Numbers of GCPs and their usage for different image mosaicking methods for site 1 and site 2.
|Manual control points site 1/site 2 (green)||Georeferencing points site 1/site 2 (red)||Accuracy assessment points site 1/site 2 (yellow)||Total points site 1/site 2|
Results and Discussion
Image Mosaicking Results
As site 1 covered a very large area, 70 images were used for image mosaicking. After we tested all the eight methods listed in Table 2, only five methods were able to create seamless mosaics, including Pix4Dmapper, Autostitch, and three Photoshop-based methods (auto, spherical, and cylindrical). Figure 2 presents the mosaicked images for the five methods. Site 2 covered a small area with 15 images and was used to illustrate how imaging area could affect mosaicking results. After testing the eight methods shown in Table 2, all the eight methods were able to create seamless mosaicked images for site 2, as shown in Fig. 3. However, the mosaicked images by the Photoshop-collage and Photoshop-reposition methods had obvious mismatches and could not be used for further analysis. Moreover, the mosaicked images looked different among these mosaicking methods. Thus, accuracy assessment is critical to discern the performance of these methods.
The mosaicked image using Pix4Dmapper was already georeferenced for site 1, while the other four mosaicked images were not georeferenced, so the mosaicked images were georeferenced before accuracy assessment using the numbers of georeferencing points listed in Table 2. The georeferenced images for sites 1 and 2 are shown in Figs. 4 and 5, respectively.
Table 3 summarizes the pixel resolution, root mean square (RMS) errors, and the overall estimated accuracy of the mosaicked images for sites 1 and 2. As can be seen from Table 3, similar pixel resolutions of 0.40 to 0.48 m were obtained by Pix4Dmapper and Photoshop software, whereas Autostitch produced a much lower resolution of 4.0 m. Although it is not easy to see the difference in pixel resolution due to the large imaging area, the Autostitch-based mosaic had much lower image details. The overall estimated accuracy could be attained simply by multiplying the resolution and the overall RMS errors.
Pixel resolutions, RMS errors, and total estimated accuracy of the mosaicked images using six different methods for sites 1 and 2.
|Pixel resolution (m) site 1/site 2||RMS errors (pixel) site 1/site 2||Total estimated accuracy (m) site 1/site 2|
|X coordinate||Y coordinate||Total|
Note: “—” means that no mosaicked image was obtained or the mosaicked image was not usable.
Pix4Dmapper had the highest accuracy of 1.56 m for site 1. The Autostitch had an accuracy of 12.68 m. For Photoshop, the spherical and cylindrical methods had similar accuracy values of 24.30 and 27.88 m, respectively, whereas the auto method had the lowest accuracy of 103.19 m. For site 2, the same pixel resolutions, 0.4 and 4.0 m, as for site 1 were obtained for Pix4Dmapper and Autostitch, respectively, while the pixel resolutions were 0.41 m for the auto, spherical, and perspective methods and 0.25 m for the cylindrical method. Pix4Dmapper again had the highest accuracy of 1.02 m. Autostitch had the lowest accuracy of 7.40 m. The estimated accuracies for the four methods in Photoshop ranged from 2.60 to 4.51 m.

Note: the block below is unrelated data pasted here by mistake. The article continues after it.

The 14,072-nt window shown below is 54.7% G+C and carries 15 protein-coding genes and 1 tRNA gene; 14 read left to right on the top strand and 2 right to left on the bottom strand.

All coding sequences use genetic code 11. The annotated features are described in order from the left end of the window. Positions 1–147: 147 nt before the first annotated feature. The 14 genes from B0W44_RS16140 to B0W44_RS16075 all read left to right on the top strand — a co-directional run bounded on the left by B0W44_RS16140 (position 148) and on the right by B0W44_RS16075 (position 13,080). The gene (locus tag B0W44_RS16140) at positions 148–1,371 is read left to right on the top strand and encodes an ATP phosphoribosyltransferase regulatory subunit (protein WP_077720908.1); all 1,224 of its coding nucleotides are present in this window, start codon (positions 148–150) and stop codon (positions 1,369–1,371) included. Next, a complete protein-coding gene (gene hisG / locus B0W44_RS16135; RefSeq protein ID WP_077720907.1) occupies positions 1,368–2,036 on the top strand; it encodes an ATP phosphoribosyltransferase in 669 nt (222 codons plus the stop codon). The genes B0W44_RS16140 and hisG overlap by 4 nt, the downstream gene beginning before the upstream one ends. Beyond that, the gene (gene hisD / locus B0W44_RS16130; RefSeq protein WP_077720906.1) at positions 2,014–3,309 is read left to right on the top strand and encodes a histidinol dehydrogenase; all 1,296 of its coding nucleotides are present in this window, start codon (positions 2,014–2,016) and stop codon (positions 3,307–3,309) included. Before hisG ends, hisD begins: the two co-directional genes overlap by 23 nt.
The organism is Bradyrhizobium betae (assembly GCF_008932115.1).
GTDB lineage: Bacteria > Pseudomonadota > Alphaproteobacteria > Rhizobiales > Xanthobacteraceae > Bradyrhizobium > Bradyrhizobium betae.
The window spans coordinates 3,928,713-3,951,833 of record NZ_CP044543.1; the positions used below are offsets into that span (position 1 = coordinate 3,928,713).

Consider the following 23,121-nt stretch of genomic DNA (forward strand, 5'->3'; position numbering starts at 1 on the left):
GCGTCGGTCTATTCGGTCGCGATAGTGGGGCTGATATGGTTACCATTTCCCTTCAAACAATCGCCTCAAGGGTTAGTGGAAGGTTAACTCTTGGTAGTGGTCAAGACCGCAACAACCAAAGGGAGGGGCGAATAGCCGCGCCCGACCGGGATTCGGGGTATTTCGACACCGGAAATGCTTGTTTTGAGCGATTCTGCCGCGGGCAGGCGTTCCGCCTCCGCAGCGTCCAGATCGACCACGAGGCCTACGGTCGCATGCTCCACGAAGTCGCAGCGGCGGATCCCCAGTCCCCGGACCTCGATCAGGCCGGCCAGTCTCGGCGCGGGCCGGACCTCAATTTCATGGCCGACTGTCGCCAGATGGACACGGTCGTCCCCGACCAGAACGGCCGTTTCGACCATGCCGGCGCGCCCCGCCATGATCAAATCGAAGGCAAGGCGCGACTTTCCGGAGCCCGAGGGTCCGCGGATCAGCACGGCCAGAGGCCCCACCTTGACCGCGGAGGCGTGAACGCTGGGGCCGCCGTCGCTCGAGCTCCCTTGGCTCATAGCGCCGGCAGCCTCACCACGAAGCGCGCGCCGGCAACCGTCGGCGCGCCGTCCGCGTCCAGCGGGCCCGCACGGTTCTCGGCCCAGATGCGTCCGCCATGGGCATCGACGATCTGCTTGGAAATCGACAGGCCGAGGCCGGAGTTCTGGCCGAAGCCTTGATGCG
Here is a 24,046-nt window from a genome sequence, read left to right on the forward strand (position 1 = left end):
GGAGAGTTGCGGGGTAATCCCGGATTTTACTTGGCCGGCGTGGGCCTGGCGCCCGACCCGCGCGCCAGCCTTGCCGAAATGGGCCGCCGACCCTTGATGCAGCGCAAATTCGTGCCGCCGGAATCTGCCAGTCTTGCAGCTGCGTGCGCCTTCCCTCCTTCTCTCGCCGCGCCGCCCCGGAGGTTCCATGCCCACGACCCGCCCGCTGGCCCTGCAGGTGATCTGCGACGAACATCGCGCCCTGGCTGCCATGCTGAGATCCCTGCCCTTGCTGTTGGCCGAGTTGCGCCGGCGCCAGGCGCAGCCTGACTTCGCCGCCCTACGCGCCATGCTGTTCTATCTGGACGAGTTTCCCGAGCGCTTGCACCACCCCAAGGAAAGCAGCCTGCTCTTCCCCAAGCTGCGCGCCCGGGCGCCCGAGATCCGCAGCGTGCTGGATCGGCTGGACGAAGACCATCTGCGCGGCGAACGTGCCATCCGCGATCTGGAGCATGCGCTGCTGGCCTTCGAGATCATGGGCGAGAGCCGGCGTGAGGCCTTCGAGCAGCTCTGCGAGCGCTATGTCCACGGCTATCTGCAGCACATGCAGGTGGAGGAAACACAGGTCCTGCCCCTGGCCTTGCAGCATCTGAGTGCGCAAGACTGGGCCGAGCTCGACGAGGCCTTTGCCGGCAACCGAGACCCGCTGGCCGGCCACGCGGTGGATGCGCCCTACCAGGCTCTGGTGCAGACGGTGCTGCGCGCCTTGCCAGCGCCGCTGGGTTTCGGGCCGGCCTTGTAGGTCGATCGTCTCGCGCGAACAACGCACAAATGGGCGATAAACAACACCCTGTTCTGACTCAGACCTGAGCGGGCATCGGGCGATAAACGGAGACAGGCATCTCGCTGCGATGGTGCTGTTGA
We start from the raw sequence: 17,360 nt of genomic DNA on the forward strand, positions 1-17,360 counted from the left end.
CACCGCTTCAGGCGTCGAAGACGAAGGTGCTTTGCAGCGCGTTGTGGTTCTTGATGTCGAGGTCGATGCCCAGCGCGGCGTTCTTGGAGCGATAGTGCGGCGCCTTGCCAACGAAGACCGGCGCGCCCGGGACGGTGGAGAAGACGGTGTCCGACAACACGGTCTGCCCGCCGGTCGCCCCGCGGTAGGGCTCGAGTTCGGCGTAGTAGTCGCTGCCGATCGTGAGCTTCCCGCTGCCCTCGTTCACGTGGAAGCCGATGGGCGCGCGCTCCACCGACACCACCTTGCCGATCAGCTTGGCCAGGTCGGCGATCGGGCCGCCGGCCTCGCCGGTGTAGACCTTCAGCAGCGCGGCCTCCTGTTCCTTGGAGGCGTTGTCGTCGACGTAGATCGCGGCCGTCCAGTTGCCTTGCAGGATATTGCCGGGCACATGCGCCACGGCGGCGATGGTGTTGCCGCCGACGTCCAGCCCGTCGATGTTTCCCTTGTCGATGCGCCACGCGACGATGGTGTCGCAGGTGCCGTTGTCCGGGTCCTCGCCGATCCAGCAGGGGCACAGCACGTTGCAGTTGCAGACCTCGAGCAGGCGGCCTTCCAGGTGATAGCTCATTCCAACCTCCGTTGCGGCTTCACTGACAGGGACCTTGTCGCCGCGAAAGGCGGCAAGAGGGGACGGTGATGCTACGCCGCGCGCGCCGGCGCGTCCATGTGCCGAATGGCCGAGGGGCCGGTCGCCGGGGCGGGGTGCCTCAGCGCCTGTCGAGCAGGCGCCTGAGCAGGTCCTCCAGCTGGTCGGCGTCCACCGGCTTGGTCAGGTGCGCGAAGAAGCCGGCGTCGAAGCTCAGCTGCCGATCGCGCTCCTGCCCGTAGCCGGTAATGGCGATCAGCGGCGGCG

After comparing the performance of these eight mosaicking methods for the large area (site 1) and the small area (site 2), we found that Pix4Dmapper consistently had the highest accuracy. Some methods in Photoshop such as perspective may not achieve desired results for large areas like site 1, but they may be used for a much smaller area like site 2. The perspective method selects the middle image as the center of the mosaicked image and transforms the other images around it to generate the mosaicked image. If the area is very large as in site 1, the images far from the center will be distorted or mismatched. The Photoshop-auto method had the lowest accuracy when applied for site 1, but it produced a good result for site 2. This was probably because the automatic layout of the input images is not accurate and efficient when a large number of images are involved. For site 1, the auto method had much lower accuracy than the spherical and cylindrical methods. As the collage and reposition methods only change the rotation or scale of source images and does not stretch or skew any of the images, they will not correct the distortion in the input images, resulting in mismatches in the mosaicked image or failure to mosaic the images at all as in site 1. From the results shown in Table 3, it can be seen that the accuracy was much higher for mosaicking images from a small area than from a large area by using all these methods as the small area had smaller variability and similar imaging conditions.
The accuracy results shown in Table 3 are based on the GCPs that were used to georeference the mosaicked images. To validate the accuracy of the mosaicked images, the yellow GCPs shown in Fig. 1 and listed in Table 2 were used to assess the accuracy of the mosaicked images. The average and the standard derivation for all the GCPs are listed in Table 4 for the two sites. The accuracy assessment results for all the GPCs are shown in Fig. 6 for sites 1 and 2.
Average error and standard derivation of different image mosaicking methods.
|Average (m) site 1/site 2||3.31/2.61||11.72/10.06||80.46/9.05||9.55/5.49||19.79/8.36||—/10.06|